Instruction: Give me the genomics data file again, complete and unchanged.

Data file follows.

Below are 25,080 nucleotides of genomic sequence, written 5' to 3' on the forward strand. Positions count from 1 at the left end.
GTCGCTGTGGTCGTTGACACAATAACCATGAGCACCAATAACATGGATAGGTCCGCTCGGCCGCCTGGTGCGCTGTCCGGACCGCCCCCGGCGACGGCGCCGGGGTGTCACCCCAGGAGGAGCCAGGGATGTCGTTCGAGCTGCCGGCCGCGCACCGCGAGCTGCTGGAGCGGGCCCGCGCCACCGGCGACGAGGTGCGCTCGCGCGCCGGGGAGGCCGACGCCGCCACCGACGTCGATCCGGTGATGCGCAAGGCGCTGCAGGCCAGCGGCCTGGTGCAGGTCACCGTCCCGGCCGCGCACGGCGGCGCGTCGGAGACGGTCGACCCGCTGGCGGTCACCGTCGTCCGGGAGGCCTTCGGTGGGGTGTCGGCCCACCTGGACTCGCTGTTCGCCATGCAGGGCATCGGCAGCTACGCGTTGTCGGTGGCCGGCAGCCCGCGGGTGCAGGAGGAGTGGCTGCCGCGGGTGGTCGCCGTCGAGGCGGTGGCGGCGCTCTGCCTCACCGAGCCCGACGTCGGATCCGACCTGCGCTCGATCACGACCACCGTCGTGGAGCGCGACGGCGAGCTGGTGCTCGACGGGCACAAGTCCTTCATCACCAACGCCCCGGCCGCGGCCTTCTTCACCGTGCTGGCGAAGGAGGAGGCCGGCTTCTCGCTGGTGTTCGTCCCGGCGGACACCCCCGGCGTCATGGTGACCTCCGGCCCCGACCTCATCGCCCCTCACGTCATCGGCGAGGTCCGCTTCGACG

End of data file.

Below are 25,080 nucleotides of genomic sequence, written 5' to 3' on the forward strand. Positions count from 1 at the left end.
GTCGCTGTGGTCGTTGACACAATAACCATGAGCACCAATAACATGGATAGGTCCGCTCGGCCGCCTGGTGCGCTGTCCGGACCGCCCCCGGCGACGGCGCCGGGGTGTCACCCCAGGAGGAGCCAGGGATGTCGTTCGAGCTGCCGGCCGCGCACCGCGAGCTGCTGGAGCGGGCCCGCGCCACCGGCGACGAGGTGCGCTCGCGCGCCGGGGAGGCCGACGCCGCCACCGACGTCGATCCGGTGATGCGCAAGGCGCTGCAGGCCAGCGGCCTGGTGCAGGTCACCGTCCCGGCCGCGCACGGCGGCGCGTCGGAGACGGTCGACCCGCTGGCGGTCACCGTCGTCCGGGAGGCCTTCGGTGGGGTGTCGGCCCACCTGGACTCGCTGTTCGCCATGCAGGGCATCGGCAGCTACGCGTTGTCGGTGGCCGGCAGCCCGCGGGTGCAGGAGGAGTGGCTGCCGCGGGTGGTCGCCGTCGAGGCGGTGGCGGCGCTCTGCCTCACCGAGCCCGACGTCGGATCCGACCTGCGCTCGATCACGACCACCGTCGTGGAGCGCGACGGCGAGCTGGTGCTCGACGGGCACAAGTCCTTCATCACCAACGCCCCGGCCGCGGCCTTCTTCACCGTGCTGGCGAAGGAGGAGGCCGGCTTCTCGCTGGTGTTCGTCCCGGCGGACACCCCCGGCGTCATGGTGACCTCCGGCCCCGACCTCATCGCCCCTCACGTCATCGGCGAGGTCCGCTTCGACG